Journal of Family Medicine and Primary Care

LETTER TO EDITOR
Year
: 2019  |  Volume : 8  |  Issue : 2  |  Page : 769--770

Effect of intravenous iron sucrose on hemoglobin level, when administered in a standard dose, to anemic pregnant women in rural Northern India


Sakiyeva Kanshaiym1, Ibrahim A Abdelazim2, Tatyana Starchenko1, Gulmira Mukhambetalyeva1,  
1 Department of Obstetrics and Gynecology No. 1, Marat Ospanov, West Kazakhstan State Medical University, Aktobe, Kazakhstan
2 Department of Obstetrics and Gynecology, Ain Shams University, Cairo, Egypt; Department of Obstetrics and Gynecology, Ahmadi Hospital, Kuwait Oil Company, Ahmadi, Kuwait

Correspondence Address:
Dr. Ibrahim A Abdelazim
Department of Obstetrics and Gynecology, Ain Shams University, Cairo, Egypt and Ahmadi Kuwait Oil (KOC) Company Hospital, Ahmadi




How to cite this article:
Kanshaiym S, Abdelazim IA, Starchenko T, Mukhambetalyeva G. Effect of intravenous iron sucrose on hemoglobin level, when administered in a standard dose, to anemic pregnant women in rural Northern India.J Family Med Prim Care 2019;8:769-770


How to cite this URL:
Kanshaiym S, Abdelazim IA, Starchenko T, Mukhambetalyeva G. Effect of intravenous iron sucrose on hemoglobin level, when administered in a standard dose, to anemic pregnant women in rural Northern India. J Family Med Prim Care [serial online] 2019 [cited 2021 Jun 14 ];8:769-770
Available from: https://www.jfmpc.com/text.asp?2019/8/2/769/253051


Full Text



Dear Respectable Editor,

While we are reading the article published by Haldar et al. (J Family Med Prim Care. 2018;7 (4):762-768. Doi: 10.4103/jfmpc.jfmpc_303_17) with great interest, there are many queries raised in our minds. We will be grateful if the authors clarify to us and to the readers the answers of the following queries.

First, Haldar et al. stated that they assessed the effect of intravenous iron sucrose (IVIS) on hemoglobin (Hb) levels among the pregnant anemic women.[1]

Other authors mentioned that the IVIS should be used for treatment of iron deficiency (ID) and iron deficiency anemia (IDA), and the diagnosis of IDA should be based the following parameters: Hb concentration (g/dl), serum ferritin (μg/l), mean corpuscular volume (MCV), and mean corpuscular Hb (MCH).[2],[3],[4],[5],[6] We think that Haldar et al.[1] should include in their study women with IDA only.[2],[3]

Second, Haldar et al.[1] stated that pregnant women, identified as moderately or severely anemic (Hb <10.0 g/dl) in the second or third trimester during routine antenatal care, were prescribed IVIS in a standard dose of 400 mg given as 100 mg on alternate days without dose calculation or allowance for iron store was included in their study.[1]

Other authors stated that total IVIS dose for correction of IDA should be given and calculated following manufacturer's instructions: total iron needed in mg = 2.4 × prepregnancy weight in kg × (target Hb − actual Hb) g/dl + 500 mg. About 12 g/dl is the target Hb concentration, 2.4 is correction factor, and 500 mg is the amount of stored iron in pregnant adult women.[2],[3],[4],[5],[6],[7],[8]

Please clarify to us and to the readers, which type of anemia in pregnancy can be treated by IVIS, how to diagnose IDA, and the ideal method for calculation of the total IVIS dose for correction of IDA during pregnancy.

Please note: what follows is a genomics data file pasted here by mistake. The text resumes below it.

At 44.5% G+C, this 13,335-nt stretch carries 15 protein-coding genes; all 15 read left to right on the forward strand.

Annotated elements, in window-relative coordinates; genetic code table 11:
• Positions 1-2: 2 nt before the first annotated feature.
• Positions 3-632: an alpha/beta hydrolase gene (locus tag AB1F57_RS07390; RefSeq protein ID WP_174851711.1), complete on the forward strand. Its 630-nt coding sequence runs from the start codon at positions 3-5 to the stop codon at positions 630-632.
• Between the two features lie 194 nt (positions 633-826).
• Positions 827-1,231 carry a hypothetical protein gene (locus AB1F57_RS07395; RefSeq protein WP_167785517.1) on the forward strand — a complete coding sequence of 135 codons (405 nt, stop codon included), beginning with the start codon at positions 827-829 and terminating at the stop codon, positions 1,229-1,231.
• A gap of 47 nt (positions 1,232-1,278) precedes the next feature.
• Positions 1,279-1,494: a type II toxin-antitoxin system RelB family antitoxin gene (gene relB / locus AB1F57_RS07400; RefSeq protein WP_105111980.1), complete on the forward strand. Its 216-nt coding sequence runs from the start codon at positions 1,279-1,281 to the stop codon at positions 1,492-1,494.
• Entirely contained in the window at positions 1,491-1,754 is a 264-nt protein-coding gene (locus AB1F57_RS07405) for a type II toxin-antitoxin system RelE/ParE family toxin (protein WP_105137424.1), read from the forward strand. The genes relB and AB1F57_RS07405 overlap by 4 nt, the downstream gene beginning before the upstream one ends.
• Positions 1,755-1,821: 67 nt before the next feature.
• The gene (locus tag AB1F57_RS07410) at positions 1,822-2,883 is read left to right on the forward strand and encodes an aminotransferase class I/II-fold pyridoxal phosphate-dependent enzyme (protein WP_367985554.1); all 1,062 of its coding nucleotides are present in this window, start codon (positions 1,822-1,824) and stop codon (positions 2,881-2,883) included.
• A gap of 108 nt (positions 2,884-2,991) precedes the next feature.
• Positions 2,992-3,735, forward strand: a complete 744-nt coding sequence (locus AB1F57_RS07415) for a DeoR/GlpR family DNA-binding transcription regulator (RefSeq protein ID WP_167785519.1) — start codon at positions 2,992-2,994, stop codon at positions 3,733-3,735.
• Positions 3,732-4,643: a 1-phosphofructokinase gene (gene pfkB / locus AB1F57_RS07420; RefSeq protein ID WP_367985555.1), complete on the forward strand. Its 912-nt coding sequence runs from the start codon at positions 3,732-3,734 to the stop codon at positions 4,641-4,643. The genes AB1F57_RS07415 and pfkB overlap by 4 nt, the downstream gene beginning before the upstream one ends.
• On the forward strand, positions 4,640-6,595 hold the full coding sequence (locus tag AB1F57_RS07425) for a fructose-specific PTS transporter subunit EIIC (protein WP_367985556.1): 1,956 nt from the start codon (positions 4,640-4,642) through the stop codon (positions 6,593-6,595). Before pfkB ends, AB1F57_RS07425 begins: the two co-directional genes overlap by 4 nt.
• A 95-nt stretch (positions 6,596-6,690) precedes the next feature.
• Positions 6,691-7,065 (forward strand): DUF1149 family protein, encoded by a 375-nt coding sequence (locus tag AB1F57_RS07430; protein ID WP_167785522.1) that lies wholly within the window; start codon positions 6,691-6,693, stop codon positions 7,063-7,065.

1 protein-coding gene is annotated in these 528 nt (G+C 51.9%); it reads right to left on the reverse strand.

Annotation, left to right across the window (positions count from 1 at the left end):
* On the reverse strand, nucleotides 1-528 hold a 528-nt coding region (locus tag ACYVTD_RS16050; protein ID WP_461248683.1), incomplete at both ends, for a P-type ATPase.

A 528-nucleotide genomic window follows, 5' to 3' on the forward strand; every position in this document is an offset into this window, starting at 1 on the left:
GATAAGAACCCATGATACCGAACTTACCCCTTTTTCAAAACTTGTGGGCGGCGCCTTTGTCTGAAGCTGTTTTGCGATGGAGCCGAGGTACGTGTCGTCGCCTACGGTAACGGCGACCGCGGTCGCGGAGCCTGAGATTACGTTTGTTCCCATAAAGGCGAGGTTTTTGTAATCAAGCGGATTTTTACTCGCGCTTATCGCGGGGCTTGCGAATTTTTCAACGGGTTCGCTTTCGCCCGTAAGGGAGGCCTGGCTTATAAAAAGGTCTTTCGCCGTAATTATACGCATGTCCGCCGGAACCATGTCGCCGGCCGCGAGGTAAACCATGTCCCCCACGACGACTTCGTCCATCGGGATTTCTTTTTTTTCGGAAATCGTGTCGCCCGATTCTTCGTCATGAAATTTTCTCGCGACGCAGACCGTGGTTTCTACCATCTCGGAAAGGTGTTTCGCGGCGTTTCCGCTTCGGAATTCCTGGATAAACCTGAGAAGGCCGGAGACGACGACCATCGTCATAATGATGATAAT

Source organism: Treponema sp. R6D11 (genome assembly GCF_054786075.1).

Conclusion



IVIS should be used for treatment of ID and IDA only and the IDA can be diagnosed by the following parameters: Hb concentration, serum ferritin, MCV, and MCH. The parenteral total IVIS dose for treatment of IDA should be calculated and given according to the manufacturer's instruction as follow: total iron needed in mg = 2.4 × prepregnancy weight × (target Hb − actual Hb) g/dl + 500 mg.

Ethical approval

This article does not contain any studies with human or animal subjects performed by any of the authors.

Financial support and sponsorship

Nil.

Conflicts of interest

There are no conflicts of interest.

References

1Haldar P, Kant S, Yadav V, Majhi J, Malhotra S, Kaur R, et al. Effect of intravenous iron sucrose on hemoglobin level, when administered in a standard-dose, to anemic pregnant women in rural Northern India. J Family Med Prim Care 2018;7:762-8.
2Abdelazim IA, Nusair B, Svetlana S, Zhurabekova G. Treatment of iron deficiency and iron deficiency anemia with intravenous ferric carboxymaltose in pregnancy. Arch Gynecol Obstet 2018;298:1231-2.
3Abdelazim IA, Abu-Faza M, Elbiaa AA, Othman HS, Alsharif DA, Elsawah WF. Heme iron polypeptide (proferrin®-ES) versus iron saccharate complex (ferrosac) for treatment of iron deficiency anemia during pregnancy. Acta Med Int 2017;4:56-61.
4Shafi, D, Purandare SV, Sathe AV. Iron Deficiency anemia in pregnancy: Intravenous versus oral route. J Obstet Gynaecol India 2012;62:317-21.
5Bayoumeu F, Subiran-Buisset C, Baka NE, Legagneur H, Monnier-Barbarino P, Laxenaire MC. Iron therapy in iron deficiency anemia in pregnancy: Intravenous route versus oral route. Am J Obstet Gynecol 2002;186:518-22.
6Bhavi SB, Jaju PB. Intravenous iron sucrose v/s oral ferrous fumarate for treatment of anemia in pregnancy. A randomized controlled trial. BMC Pregnancy Childbirth 2017;17:137.
7Barut A, Harma M. Intravenous iron treatment for iron deficiency anemia in pregnancy. J Turkish-German Gynecol Assoc 2009;10:109-15.
8Kalaivani K. Prevalence and consequences of anemia in pregnancy. Indian J Med Res 2009;130:627-33.